A total of 124 fragments of faunal remains were recovered from testing at the Northwoods site (UM 469). One hundred and
twelve (90%) could not be identified beyond the general identification class of mammal, small mammal, medium mammal, or turtle.
The presence of turtle may indicate that the site was occupied during the warm weather, after April and before October, and
possibly in the fall and winter, when deer could continue to be hunted. Comparison with the Riverside and Nemasket Hill sites
showed similar occurrences in species.The types of elements recovered is typical of other assemblages that the author has
analyzed. Figure 2 shows a generic deer skeleton with the elements labelled. The identification of the elements is probably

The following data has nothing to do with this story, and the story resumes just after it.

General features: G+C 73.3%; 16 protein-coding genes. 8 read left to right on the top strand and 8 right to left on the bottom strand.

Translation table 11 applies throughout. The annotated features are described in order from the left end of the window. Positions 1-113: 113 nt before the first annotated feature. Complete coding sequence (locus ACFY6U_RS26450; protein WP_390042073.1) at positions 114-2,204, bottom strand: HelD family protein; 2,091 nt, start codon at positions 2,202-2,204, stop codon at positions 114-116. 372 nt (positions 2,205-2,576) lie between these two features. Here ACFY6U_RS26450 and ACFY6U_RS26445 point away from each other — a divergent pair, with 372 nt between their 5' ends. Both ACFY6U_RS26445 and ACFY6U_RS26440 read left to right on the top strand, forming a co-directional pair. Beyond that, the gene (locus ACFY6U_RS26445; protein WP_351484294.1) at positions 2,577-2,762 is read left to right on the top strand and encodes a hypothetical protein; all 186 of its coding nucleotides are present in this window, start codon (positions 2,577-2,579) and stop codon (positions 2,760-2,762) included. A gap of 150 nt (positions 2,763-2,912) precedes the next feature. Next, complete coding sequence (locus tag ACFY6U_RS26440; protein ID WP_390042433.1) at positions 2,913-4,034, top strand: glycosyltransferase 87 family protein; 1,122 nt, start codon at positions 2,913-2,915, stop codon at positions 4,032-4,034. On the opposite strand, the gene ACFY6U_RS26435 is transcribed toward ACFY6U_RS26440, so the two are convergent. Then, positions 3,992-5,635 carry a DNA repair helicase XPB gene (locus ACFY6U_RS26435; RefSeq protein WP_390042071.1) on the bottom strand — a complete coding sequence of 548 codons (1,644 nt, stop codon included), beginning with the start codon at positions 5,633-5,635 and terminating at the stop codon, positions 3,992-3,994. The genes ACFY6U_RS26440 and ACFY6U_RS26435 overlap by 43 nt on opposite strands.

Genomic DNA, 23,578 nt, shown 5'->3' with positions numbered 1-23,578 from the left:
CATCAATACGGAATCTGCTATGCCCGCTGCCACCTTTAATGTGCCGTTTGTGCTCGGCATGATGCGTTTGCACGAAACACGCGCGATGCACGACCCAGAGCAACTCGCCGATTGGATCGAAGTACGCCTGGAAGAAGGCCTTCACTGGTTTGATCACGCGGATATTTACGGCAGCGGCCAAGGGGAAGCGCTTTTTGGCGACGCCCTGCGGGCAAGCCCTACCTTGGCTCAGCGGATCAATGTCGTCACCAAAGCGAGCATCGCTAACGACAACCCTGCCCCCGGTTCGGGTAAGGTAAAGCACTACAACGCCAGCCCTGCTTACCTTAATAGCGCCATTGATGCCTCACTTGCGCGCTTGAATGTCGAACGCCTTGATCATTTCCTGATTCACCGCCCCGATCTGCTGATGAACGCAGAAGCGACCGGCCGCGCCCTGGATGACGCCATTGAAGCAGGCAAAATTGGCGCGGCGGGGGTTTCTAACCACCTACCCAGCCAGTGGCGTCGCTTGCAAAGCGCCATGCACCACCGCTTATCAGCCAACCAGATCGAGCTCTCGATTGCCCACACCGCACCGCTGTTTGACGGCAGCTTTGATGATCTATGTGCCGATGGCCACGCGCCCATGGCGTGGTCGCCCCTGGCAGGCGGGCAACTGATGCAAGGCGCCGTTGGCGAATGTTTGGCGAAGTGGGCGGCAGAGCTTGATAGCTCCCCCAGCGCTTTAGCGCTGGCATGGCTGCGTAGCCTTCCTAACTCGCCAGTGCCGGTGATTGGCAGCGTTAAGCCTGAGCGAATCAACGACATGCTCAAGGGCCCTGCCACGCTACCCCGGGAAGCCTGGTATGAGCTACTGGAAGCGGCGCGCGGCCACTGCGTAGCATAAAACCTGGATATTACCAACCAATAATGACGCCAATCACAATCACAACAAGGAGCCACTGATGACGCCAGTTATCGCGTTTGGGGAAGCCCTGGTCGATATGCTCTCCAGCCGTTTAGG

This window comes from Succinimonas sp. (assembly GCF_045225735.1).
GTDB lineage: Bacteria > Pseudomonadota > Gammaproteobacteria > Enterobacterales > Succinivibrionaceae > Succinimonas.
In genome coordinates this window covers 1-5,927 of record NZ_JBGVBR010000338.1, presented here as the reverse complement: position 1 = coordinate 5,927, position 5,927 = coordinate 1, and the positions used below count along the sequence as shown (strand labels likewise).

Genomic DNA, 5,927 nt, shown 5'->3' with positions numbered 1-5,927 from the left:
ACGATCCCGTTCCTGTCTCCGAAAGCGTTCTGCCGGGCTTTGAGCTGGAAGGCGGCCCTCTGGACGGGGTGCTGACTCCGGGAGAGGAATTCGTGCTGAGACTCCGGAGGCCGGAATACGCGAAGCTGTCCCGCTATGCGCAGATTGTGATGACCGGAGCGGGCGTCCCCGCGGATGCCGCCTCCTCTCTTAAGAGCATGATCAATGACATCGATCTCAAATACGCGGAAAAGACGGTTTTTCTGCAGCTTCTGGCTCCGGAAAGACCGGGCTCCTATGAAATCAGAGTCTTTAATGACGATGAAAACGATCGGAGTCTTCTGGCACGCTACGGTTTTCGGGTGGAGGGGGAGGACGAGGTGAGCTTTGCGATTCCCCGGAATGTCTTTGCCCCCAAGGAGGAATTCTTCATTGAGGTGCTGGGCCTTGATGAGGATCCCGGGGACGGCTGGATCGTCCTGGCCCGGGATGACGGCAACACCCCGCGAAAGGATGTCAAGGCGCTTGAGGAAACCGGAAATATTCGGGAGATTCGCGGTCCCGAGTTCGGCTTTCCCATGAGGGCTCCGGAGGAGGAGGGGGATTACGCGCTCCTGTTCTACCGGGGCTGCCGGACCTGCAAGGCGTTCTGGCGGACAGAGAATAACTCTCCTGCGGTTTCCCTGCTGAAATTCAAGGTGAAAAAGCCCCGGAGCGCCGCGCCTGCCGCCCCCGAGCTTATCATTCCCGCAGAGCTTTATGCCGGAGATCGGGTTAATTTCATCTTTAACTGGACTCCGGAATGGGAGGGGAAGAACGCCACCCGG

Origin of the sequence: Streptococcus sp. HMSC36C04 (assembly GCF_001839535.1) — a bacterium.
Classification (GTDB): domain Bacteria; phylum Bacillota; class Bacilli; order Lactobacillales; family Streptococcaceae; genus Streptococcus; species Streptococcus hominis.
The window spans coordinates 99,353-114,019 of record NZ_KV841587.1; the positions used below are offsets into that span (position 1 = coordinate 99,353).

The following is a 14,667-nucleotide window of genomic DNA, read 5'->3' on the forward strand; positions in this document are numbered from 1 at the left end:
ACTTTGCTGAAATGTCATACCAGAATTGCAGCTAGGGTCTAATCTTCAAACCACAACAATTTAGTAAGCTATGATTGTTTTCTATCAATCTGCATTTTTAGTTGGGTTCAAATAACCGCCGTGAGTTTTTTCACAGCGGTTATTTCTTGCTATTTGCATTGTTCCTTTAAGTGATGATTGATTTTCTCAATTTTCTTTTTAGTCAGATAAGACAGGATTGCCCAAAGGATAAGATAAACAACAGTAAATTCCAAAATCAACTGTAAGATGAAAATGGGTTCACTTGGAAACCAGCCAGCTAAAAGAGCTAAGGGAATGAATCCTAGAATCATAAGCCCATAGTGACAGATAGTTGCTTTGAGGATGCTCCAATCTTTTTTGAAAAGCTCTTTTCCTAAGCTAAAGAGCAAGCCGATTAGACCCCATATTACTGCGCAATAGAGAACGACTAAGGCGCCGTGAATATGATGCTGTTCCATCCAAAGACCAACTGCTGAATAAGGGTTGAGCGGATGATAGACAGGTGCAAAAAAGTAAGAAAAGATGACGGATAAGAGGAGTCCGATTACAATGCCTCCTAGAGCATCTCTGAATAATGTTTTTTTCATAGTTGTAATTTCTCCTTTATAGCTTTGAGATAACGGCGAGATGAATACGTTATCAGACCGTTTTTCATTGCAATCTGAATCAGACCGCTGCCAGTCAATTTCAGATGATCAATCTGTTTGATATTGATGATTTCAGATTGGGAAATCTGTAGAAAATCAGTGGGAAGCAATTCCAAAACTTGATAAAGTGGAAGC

biased due to the fact that certain elements such as metapodials and phalanges bear a greater number of distinguishing characteristics
that make them easier to identify even from small fragments. This should be kept in mind when evaluating the occurrence of
elements at any site, especially one where the bulk of the assemblage is composed of calcined bone. Due to the small number
of fragments identifiable as deer, it is not possible to say anything conclusive about body part representation as it may
reflect habitation type (semi-permanent versus hunting camp) or hunting practices (age of capture, element transport).